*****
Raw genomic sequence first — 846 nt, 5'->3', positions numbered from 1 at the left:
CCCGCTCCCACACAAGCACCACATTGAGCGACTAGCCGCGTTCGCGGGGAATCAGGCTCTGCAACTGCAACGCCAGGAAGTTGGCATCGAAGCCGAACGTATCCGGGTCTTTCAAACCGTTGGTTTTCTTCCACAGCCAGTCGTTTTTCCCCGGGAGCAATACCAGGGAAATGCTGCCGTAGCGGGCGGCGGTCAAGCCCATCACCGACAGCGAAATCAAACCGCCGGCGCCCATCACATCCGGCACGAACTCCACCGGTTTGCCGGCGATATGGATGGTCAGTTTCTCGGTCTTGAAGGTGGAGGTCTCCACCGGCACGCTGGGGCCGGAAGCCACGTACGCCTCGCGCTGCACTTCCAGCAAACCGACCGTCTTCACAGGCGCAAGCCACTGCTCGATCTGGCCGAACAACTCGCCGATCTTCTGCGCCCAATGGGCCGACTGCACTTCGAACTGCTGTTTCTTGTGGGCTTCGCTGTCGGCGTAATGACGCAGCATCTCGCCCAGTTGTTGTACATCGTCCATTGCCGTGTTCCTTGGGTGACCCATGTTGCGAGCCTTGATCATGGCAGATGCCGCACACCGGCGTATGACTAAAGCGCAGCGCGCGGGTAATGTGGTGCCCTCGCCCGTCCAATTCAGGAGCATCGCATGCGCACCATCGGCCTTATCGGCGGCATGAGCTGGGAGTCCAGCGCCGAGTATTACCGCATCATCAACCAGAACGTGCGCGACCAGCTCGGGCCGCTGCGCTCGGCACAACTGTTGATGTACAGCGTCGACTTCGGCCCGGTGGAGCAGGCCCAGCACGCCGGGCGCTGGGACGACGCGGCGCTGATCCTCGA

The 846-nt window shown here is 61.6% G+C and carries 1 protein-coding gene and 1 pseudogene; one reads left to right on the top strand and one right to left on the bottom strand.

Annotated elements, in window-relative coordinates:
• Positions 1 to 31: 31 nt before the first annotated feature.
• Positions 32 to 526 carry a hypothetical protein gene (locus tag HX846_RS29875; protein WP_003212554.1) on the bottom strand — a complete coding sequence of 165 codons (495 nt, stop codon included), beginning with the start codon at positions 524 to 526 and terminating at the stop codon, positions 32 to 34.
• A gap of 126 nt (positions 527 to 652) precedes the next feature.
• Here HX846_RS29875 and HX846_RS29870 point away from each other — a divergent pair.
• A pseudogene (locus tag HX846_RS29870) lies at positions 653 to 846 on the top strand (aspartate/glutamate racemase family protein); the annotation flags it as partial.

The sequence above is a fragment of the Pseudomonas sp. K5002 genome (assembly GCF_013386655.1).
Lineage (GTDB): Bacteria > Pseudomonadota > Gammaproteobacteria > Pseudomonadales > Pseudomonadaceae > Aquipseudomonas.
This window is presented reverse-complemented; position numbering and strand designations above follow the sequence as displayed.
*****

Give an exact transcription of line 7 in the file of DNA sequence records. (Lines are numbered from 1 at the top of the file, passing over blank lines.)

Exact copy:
• A gap of 126 nt (positions 527 to 652) precedes the next feature.